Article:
Movies based on desert warfare -- See what we thought of ''The Lost Patrol,'' ''Beau Geste,'' and ''Sahara''

Hollywood has dramatized wars all over the world, from the jungles of Vietnam to the beaches of the Pacific. Now, the crisis in the Middle East is once again focusing attention on that long-troubled area. Here are some of the movies’ better meditations on desert warfare.

The Lost Patrol (1934)
Victor McLaglen commands a motley group of World War I British non-coms, trapped at a Mesopotamian oasis while unseen Arab tribesmen pick them off one by one. Director John Ford lays on the White Man’s Burden cliches a little thick. Nonetheless, his evocation of sun-baked tension and paranoia still packs a cinematic wallop, and Patrol deserves its reputation as a pioneering all-male action film. In black and white. B+

The Four Feathers (1939)
This second film version of novelist A.E.W. Mason’s colonial tale — a quintessentially British saga of upper-crust twits fighting in the Sudan as the fate of the Empire hangs in the balance — is a sort of Technicolor Kipling daydream. Much of it may strike modern audiences as inherently ridiculous, but the desert battle scenes are spectacular, Ralph Richardson provides much-needed ironic relief, and the photography is strikingly painterly. Old-fashioned, to be sure, but lots of fun. B

Beau Geste (1939)
Gary Cooper, Robert Preston, and Ray Milland are brothers in the French Foreign Legion; Brian Donlevy is the sadistic commander they battle when not fighting Arabs. Spirited performances don’t / quite redeem the melodramatic contrivances of this often-filmed piece of romantic nonsense. But the Moroccan desert (actually Arizona) looks great, and at the very least, this Geste is leagues better than the 1966 remake with Telly Savalas. In black and white. B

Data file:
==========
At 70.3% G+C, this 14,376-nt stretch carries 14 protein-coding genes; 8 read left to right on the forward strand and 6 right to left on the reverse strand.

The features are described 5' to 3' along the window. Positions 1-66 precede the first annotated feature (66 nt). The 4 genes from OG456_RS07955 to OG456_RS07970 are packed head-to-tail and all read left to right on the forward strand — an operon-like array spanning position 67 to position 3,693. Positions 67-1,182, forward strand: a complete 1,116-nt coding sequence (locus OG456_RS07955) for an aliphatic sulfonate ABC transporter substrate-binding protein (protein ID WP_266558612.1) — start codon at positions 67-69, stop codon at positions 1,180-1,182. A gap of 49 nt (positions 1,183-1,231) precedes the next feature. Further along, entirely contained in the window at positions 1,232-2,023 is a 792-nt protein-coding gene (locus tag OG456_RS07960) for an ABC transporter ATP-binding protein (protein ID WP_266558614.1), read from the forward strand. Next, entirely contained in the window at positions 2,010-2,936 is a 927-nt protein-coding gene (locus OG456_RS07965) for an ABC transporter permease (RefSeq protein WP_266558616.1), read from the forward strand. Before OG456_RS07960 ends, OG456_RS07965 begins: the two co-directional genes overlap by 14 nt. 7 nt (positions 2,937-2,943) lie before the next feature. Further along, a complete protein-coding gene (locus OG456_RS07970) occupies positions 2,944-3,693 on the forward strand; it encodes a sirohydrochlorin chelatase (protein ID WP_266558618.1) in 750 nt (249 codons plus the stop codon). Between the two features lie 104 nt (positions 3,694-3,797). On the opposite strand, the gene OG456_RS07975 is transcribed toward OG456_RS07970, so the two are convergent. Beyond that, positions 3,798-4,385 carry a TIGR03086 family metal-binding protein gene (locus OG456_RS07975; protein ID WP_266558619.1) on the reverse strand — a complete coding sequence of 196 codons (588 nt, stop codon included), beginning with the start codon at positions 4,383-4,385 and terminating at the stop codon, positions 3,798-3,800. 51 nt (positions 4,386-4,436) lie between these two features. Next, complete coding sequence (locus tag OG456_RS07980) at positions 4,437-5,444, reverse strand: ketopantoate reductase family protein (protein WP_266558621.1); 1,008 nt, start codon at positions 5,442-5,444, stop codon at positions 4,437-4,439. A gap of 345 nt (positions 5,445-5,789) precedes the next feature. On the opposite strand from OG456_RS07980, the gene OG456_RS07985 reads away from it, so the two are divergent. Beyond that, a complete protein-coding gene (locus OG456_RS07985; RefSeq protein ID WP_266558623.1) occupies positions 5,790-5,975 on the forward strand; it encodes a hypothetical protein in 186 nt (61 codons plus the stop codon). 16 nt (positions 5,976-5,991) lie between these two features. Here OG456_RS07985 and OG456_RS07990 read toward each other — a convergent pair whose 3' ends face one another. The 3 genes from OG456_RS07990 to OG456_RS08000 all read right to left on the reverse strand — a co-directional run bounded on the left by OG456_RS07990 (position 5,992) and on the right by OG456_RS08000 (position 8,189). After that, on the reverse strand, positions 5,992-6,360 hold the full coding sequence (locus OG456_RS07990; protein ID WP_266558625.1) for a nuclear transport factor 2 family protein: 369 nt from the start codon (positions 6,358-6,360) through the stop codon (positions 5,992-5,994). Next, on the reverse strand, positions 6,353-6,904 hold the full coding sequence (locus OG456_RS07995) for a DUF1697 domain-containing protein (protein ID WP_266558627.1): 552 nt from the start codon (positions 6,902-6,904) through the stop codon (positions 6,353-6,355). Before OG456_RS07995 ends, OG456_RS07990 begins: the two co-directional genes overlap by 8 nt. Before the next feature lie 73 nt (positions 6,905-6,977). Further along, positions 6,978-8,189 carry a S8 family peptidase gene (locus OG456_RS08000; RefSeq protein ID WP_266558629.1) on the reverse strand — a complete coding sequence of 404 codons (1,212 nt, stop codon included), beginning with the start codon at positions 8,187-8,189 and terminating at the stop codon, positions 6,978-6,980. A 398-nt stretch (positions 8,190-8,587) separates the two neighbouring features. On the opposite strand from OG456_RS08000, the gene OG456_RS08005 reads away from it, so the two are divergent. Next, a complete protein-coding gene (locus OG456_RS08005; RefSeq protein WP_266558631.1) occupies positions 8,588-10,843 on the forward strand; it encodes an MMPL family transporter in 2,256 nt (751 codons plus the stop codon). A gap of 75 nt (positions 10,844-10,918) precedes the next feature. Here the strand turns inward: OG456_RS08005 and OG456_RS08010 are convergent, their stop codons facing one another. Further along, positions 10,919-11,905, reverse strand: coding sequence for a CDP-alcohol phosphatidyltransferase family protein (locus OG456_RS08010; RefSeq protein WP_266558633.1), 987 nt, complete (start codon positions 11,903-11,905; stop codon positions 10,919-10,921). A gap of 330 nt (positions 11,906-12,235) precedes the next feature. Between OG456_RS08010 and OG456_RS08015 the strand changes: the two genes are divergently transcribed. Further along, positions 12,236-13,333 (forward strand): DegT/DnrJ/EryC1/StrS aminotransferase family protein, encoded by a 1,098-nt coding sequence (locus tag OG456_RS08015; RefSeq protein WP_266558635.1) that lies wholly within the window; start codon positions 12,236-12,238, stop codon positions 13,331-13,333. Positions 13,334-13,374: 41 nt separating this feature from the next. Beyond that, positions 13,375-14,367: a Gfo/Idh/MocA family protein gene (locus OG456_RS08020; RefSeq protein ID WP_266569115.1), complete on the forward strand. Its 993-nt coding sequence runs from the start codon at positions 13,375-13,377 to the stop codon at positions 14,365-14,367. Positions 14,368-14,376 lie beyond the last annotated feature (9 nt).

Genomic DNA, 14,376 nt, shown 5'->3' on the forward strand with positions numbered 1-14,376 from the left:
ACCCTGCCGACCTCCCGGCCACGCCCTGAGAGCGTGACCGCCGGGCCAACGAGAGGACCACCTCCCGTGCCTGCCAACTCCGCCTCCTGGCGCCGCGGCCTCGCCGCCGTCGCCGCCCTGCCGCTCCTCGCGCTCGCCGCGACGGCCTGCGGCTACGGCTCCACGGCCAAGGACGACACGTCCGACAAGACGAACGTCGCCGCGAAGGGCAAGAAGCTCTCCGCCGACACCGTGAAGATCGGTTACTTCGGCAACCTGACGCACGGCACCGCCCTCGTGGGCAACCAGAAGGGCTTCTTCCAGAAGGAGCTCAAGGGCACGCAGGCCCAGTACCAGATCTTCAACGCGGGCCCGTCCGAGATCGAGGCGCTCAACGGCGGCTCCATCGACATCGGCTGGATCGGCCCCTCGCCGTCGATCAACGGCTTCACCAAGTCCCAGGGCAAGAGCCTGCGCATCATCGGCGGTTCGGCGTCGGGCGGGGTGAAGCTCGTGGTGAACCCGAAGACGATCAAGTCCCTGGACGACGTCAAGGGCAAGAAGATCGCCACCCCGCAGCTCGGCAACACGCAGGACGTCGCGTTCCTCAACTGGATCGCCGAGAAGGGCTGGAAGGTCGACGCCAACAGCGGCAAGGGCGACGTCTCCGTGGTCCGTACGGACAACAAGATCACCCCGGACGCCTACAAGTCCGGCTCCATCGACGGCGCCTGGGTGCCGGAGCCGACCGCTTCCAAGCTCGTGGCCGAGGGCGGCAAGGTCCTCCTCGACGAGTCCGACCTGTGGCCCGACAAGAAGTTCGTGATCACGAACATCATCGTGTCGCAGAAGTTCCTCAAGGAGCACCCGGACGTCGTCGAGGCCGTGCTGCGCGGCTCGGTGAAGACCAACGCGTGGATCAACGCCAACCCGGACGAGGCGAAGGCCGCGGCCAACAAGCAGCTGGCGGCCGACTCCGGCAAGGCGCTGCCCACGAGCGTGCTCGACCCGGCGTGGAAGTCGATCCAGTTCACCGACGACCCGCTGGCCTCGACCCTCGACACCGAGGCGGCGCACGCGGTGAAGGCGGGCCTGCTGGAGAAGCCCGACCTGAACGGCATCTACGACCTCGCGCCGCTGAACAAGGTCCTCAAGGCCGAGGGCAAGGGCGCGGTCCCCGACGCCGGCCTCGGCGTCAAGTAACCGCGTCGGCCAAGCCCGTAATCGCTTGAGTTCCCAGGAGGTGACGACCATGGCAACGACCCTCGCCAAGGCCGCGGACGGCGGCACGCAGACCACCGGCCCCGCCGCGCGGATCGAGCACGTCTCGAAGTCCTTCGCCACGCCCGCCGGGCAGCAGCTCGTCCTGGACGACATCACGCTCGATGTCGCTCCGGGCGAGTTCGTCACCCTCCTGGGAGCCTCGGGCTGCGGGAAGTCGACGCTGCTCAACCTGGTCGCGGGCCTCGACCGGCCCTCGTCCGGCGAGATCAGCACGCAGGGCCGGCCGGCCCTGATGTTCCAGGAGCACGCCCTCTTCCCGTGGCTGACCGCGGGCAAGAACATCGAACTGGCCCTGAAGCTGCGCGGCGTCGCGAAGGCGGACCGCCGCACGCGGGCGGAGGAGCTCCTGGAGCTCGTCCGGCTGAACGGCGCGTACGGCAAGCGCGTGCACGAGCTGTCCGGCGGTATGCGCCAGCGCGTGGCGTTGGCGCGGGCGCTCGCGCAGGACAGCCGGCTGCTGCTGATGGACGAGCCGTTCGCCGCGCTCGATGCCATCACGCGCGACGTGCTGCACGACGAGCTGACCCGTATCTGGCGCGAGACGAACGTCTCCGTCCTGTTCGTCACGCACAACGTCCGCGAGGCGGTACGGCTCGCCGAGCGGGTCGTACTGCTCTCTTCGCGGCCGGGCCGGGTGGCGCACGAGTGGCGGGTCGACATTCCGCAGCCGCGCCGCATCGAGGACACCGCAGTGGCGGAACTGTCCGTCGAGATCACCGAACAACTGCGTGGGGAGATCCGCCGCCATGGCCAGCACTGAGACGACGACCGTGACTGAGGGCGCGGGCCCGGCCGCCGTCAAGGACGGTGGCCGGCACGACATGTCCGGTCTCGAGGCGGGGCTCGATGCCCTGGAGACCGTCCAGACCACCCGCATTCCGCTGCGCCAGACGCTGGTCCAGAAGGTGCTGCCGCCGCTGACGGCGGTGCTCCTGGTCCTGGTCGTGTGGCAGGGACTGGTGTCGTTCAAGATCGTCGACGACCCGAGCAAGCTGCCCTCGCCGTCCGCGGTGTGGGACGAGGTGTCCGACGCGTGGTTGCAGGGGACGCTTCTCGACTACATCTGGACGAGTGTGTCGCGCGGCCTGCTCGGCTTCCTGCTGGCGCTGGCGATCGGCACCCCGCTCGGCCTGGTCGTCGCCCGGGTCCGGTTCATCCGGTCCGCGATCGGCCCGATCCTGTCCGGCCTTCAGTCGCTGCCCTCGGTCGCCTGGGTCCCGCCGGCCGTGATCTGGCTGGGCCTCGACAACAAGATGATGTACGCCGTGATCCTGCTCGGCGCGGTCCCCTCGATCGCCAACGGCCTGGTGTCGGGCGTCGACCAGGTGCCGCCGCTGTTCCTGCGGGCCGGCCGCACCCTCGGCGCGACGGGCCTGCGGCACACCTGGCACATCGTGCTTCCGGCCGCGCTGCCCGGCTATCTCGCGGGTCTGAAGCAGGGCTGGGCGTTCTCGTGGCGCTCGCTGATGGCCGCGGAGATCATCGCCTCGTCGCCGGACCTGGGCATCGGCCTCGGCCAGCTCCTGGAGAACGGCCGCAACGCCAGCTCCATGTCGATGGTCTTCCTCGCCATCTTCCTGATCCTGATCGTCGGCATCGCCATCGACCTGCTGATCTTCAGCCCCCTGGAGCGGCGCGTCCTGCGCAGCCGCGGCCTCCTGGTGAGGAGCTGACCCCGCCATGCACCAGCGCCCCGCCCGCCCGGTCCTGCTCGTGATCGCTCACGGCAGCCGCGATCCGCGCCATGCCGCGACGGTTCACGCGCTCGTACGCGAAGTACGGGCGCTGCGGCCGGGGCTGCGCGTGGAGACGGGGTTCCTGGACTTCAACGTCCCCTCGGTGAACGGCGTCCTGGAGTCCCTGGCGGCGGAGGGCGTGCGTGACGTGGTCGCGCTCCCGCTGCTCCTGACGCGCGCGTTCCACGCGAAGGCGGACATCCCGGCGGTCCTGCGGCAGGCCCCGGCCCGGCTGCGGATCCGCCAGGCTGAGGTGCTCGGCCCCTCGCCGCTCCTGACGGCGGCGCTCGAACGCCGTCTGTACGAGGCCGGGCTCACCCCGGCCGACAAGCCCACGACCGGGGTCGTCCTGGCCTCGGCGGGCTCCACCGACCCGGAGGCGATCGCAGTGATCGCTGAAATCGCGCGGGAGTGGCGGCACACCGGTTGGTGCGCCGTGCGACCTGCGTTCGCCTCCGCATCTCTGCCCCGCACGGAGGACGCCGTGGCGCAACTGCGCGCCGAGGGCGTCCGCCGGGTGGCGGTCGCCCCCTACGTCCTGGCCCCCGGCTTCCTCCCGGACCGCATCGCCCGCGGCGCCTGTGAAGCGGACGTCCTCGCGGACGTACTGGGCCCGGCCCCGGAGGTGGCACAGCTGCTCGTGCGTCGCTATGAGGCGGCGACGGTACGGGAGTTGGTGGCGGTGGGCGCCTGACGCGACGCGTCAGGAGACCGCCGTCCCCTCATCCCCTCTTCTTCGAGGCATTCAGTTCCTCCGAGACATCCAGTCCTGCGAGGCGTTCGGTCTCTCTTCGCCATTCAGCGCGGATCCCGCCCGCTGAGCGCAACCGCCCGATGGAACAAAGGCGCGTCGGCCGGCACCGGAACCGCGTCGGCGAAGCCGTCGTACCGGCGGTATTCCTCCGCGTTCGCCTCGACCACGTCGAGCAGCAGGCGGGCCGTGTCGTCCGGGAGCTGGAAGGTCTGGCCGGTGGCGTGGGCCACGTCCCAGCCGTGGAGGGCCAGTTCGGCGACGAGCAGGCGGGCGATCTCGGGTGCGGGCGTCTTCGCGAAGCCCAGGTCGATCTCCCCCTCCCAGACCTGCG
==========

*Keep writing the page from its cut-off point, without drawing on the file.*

Sahara (1943)
Tank crew chief Humphrey Bogart, lost during the Allied retreat from Tobruk, leads a hopeless battle for water against advancing Nazis. Superficially, this looks like the usual World War II, one- soldier-from-every-ethnic-group hokum. But the cast (including the young Lloyd Bridges) is so good, the script so intelligent, and the photography so gritty that Sahara anticipates a lot of postwar neorealism. In short, it’s a minor classic, perhaps even Bogie’s best picture. In black and white. A

Lawrence of Arabia (1962)
David Lean’s desert epic has been so acclaimed in recent years that one forgets that most serious critics undervalued it when it was first released — too middlebrow in conception, they said, too predictably linear in its narrative. Lawrence can now be seen for what it really is: a fascinating study of one man’s doomed attempt at going native, and one of the most gorgeously pictorial movies ever made. Of course, only some of that comes across on video. But enough survives the translation to make Lawrence of Arabia eminently watchable at home — particularly the eccentric but riveting performance by Peter O’Toole in the title role. A+

Lawrence of Arabia
  • Movie
  • 216 minutes